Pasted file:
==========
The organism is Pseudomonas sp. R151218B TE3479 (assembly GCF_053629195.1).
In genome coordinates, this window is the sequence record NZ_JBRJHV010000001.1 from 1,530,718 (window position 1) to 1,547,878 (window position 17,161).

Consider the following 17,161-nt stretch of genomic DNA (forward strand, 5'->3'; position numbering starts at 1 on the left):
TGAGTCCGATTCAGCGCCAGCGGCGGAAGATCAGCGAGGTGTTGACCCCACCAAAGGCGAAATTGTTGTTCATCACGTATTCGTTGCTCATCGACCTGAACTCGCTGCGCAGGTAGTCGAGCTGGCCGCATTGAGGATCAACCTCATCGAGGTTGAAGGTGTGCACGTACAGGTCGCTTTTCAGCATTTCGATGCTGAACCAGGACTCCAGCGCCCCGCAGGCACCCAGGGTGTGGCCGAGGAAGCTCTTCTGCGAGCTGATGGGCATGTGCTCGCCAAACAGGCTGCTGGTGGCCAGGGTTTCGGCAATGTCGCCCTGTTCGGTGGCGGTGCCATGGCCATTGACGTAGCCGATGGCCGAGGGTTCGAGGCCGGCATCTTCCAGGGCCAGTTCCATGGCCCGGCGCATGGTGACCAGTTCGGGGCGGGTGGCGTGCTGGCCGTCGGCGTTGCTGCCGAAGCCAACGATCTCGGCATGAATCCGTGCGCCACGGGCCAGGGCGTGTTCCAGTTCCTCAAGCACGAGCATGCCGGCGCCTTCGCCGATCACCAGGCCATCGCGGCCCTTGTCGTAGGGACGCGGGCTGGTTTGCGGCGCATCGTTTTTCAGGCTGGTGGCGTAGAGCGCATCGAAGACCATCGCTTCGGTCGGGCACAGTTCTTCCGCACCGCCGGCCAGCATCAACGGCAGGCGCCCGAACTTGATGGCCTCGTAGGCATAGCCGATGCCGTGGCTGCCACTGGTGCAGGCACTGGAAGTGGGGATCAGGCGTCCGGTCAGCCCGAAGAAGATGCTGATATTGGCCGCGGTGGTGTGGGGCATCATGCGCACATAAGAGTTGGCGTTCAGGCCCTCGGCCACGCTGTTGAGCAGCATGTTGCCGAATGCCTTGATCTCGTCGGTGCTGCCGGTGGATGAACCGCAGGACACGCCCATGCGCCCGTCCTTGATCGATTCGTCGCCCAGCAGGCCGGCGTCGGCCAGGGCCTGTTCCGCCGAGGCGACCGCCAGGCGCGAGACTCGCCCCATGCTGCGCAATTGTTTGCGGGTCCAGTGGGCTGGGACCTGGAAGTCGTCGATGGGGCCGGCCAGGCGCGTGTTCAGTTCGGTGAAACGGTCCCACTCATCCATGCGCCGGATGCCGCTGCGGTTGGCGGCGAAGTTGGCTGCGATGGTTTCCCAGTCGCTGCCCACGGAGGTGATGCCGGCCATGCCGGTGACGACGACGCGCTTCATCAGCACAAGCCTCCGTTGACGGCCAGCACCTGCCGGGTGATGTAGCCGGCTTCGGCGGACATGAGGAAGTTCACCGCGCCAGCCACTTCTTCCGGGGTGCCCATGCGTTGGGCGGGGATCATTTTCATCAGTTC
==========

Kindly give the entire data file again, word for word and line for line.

The organism is Pseudomonas sp. R151218B TE3479 (assembly GCF_053629195.1).
In genome coordinates, this window is the sequence record NZ_JBRJHV010000001.1 from 1,530,718 (window position 1) to 1,547,878 (window position 17,161).

Consider the following 17,161-nt stretch of genomic DNA (forward strand, 5'->3'; position numbering starts at 1 on the left):
TGAGTCCGATTCAGCGCCAGCGGCGGAAGATCAGCGAGGTGTTGACCCCACCAAAGGCGAAATTGTTGTTCATCACGTATTCGTTGCTCATCGACCTGAACTCGCTGCGCAGGTAGTCGAGCTGGCCGCATTGAGGATCAACCTCATCGAGGTTGAAGGTGTGCACGTACAGGTCGCTTTTCAGCATTTCGATGCTGAACCAGGACTCCAGCGCCCCGCAGGCACCCAGGGTGTGGCCGAGGAAGCTCTTCTGCGAGCTGATGGGCATGTGCTCGCCAAACAGGCTGCTGGTGGCCAGGGTTTCGGCAATGTCGCCCTGTTCGGTGGCGGTGCCATGGCCATTGACGTAGCCGATGGCCGAGGGTTCGAGGCCGGCATCTTCCAGGGCCAGTTCCATGGCCCGGCGCATGGTGACCAGTTCGGGGCGGGTGGCGTGCTGGCCGTCGGCGTTGCTGCCGAAGCCAACGATCTCGGCATGAATCCGTGCGCCACGGGCCAGGGCGTGTTCCAGTTCCTCAAGCACGAGCATGCCGGCGCCTTCGCCGATCACCAGGCCATCGCGGCCCTTGTCGTAGGGACGCGGGCTGGTTTGCGGCGCATCGTTTTTCAGGCTGGTGGCGTAGAGCGCATCGAAGACCATCGCTTCGGTCGGGCACAGTTCTTCCGCACCGCCGGCCAGCATCAACGGCAGGCGCCCGAACTTGATGGCCTCGTAGGCATAGCCGATGCCGTGGCTGCCACTGGTGCAGGCACTGGAAGTGGGGATCAGGCGTCCGGTCAGCCCGAAGAAGATGCTGATATTGGCCGCGGTGGTGTGGGGCATCATGCGCACATAAGAGTTGGCGTTCAGGCCCTCGGCCACGCTGTTGAGCAGCATGTTGCCGAATGCCTTGATCTCGTCGGTGCTGCCGGTGGATGAACCGCAGGACACGCCCATGCGCCCGTCCTTGATCGATTCGTCGCCCAGCAGGCCGGCGTCGGCCAGGGCCTGTTCCGCCGAGGCGACCGCCAGGCGCGAGACTCGCCCCATGCTGCGCAATTGTTTGCGGGTCCAGTGGGCTGGGACCTGGAAGTCGTCGATGGGGCCGGCCAGGCGCGTGTTCAGTTCGGTGAAACGGTCCCACTCATCCATGCGCCGGATGCCGCTGCGGTTGGCGGCGAAGTTGGCTGCGATGGTTTCCCAGTCGCTGCCCACGGAGGTGATGCCGGCCATGCCGGTGACGACGACGCGCTTCATCAGCACAAGCCTCCGTTGACGGCCAGCACCTGCCGGGTGATGTAGCCGGCTTCGGCGGACATGAGGAAGTTCACCGCGCCAGCCACTTCTTCCGGGGTGCCCATGCGTTGGGCGGGGATCATTTTCATCAGTTC